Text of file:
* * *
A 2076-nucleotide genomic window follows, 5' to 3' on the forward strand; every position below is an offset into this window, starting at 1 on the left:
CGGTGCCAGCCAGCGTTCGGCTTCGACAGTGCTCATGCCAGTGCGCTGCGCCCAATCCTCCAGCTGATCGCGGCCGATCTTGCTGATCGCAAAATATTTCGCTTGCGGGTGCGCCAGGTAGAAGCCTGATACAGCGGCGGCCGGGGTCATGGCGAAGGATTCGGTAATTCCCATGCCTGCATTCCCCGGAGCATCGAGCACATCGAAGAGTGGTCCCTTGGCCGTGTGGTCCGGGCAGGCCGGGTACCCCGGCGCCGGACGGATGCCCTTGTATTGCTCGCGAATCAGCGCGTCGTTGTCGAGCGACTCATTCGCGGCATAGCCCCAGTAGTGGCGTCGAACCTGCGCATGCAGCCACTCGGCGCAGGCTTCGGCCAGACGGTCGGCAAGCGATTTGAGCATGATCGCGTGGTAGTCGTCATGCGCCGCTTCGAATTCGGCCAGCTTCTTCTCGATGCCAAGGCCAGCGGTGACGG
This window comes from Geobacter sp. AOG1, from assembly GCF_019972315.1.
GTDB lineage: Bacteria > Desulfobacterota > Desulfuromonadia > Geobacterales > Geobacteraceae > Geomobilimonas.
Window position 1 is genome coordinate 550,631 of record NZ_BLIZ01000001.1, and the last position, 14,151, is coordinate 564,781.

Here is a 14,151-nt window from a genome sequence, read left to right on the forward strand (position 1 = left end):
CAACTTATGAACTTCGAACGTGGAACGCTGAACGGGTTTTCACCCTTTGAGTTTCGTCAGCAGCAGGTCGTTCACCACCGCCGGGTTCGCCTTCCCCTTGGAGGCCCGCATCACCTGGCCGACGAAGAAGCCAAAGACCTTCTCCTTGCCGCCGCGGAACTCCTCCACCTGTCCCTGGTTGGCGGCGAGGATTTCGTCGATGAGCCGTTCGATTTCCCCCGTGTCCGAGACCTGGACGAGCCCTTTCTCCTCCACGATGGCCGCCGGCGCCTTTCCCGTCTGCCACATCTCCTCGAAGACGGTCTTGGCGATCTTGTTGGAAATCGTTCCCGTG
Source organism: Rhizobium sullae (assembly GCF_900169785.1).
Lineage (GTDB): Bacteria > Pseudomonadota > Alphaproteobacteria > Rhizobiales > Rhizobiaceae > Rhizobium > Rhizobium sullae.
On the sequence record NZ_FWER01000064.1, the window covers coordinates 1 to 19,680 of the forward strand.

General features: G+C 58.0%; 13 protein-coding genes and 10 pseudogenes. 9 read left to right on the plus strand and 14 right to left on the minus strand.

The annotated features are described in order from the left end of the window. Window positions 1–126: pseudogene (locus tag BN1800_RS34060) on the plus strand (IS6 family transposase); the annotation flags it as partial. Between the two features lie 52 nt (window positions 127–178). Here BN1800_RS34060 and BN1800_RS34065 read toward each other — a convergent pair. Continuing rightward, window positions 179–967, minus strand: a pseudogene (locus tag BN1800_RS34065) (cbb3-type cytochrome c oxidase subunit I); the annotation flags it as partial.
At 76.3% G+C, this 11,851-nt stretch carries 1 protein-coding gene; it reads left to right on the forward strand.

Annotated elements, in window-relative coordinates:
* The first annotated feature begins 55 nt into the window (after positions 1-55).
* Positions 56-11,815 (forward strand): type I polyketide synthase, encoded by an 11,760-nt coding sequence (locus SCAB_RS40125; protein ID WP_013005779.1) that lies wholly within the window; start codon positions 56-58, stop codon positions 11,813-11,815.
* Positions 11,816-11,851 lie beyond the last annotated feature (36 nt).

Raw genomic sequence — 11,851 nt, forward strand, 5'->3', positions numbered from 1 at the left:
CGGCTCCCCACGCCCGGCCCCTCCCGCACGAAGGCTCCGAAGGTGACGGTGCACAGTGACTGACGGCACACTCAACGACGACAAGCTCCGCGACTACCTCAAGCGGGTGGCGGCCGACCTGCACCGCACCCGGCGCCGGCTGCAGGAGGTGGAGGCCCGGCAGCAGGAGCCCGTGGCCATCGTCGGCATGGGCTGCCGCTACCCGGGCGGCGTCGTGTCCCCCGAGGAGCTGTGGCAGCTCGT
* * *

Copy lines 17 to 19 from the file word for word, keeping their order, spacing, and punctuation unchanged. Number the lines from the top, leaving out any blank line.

* Positions 11,816-11,851 lie beyond the last annotated feature (36 nt).

Raw genomic sequence — 11,851 nt, forward strand, 5'->3', positions numbered from 1 at the left:
CGGCTCCCCACGCCCGGCCCCTCCCGCACGAAGGCTCCGAAGGTGACGGTGCACAGTGACTGACGGCACACTCAACGACGACAAGCTCCGCGACTACCTCAAGCGGGTGGCGGCCGACCTGCACCGCACCCGGCGCCGGCTGCAGGAGGTGGAGGCCCGGCAGCAGGAGCCCGTGGCCATCGTCGGCATGGGCTGCCGCTACCCGGGCGGCGTCGTGTCCCCCGAGGAGCTGTGGCAGCTCGT